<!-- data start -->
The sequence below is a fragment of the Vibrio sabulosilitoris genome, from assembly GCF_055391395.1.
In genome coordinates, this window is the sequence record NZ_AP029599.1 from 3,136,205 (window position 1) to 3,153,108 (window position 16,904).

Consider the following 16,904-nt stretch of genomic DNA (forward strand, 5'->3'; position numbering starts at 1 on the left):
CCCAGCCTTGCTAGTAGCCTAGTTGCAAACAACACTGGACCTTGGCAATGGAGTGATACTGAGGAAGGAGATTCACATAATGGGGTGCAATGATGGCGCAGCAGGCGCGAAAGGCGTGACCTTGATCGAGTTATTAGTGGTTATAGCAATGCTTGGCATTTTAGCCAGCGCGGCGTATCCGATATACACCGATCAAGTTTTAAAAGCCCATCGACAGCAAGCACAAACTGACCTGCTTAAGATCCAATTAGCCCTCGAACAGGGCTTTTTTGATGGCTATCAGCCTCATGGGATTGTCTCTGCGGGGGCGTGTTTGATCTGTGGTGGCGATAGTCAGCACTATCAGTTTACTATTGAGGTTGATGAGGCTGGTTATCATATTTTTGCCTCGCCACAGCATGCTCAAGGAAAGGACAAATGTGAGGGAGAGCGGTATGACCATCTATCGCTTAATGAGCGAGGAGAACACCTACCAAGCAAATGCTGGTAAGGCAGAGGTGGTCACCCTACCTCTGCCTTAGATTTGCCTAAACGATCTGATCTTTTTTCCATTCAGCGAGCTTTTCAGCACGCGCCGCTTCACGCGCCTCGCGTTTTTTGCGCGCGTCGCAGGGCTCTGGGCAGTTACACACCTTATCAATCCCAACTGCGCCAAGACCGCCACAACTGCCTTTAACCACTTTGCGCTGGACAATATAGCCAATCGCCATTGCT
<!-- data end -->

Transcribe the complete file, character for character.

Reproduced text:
The sequence below is a fragment of the Vibrio sabulosilitoris genome, from assembly GCF_055391395.1.
In genome coordinates, this window is the sequence record NZ_AP029599.1 from 3,136,205 (window position 1) to 3,153,108 (window position 16,904).

Consider the following 16,904-nt stretch of genomic DNA (forward strand, 5'->3'; position numbering starts at 1 on the left):
CCCAGCCTTGCTAGTAGCCTAGTTGCAAACAACACTGGACCTTGGCAATGGAGTGATACTGAGGAAGGAGATTCACATAATGGGGTGCAATGATGGCGCAGCAGGCGCGAAAGGCGTGACCTTGATCGAGTTATTAGTGGTTATAGCAATGCTTGGCATTTTAGCCAGCGCGGCGTATCCGATATACACCGATCAAGTTTTAAAAGCCCATCGACAGCAAGCACAAACTGACCTGCTTAAGATCCAATTAGCCCTCGAACAGGGCTTTTTTGATGGCTATCAGCCTCATGGGATTGTCTCTGCGGGGGCGTGTTTGATCTGTGGTGGCGATAGTCAGCACTATCAGTTTACTATTGAGGTTGATGAGGCTGGTTATCATATTTTTGCCTCGCCACAGCATGCTCAAGGAAAGGACAAATGTGAGGGAGAGCGGTATGACCATCTATCGCTTAATGAGCGAGGAGAACACCTACCAAGCAAATGCTGGTAAGGCAGAGGTGGTCACCCTACCTCTGCCTTAGATTTGCCTAAACGATCTGATCTTTTTTCCATTCAGCGAGCTTTTCAGCACGCGCCGCTTCACGCGCCTCGCGTTTTTTGCGCGCGTCGCAGGGCTCTGGGCAGTTACACACCTTATCAATCCCAACTGCGCCAAGACCGCCACAACTGCCTTTAACCACTTTGCGCTGGACAATATAGCCAATCGCCATTGCT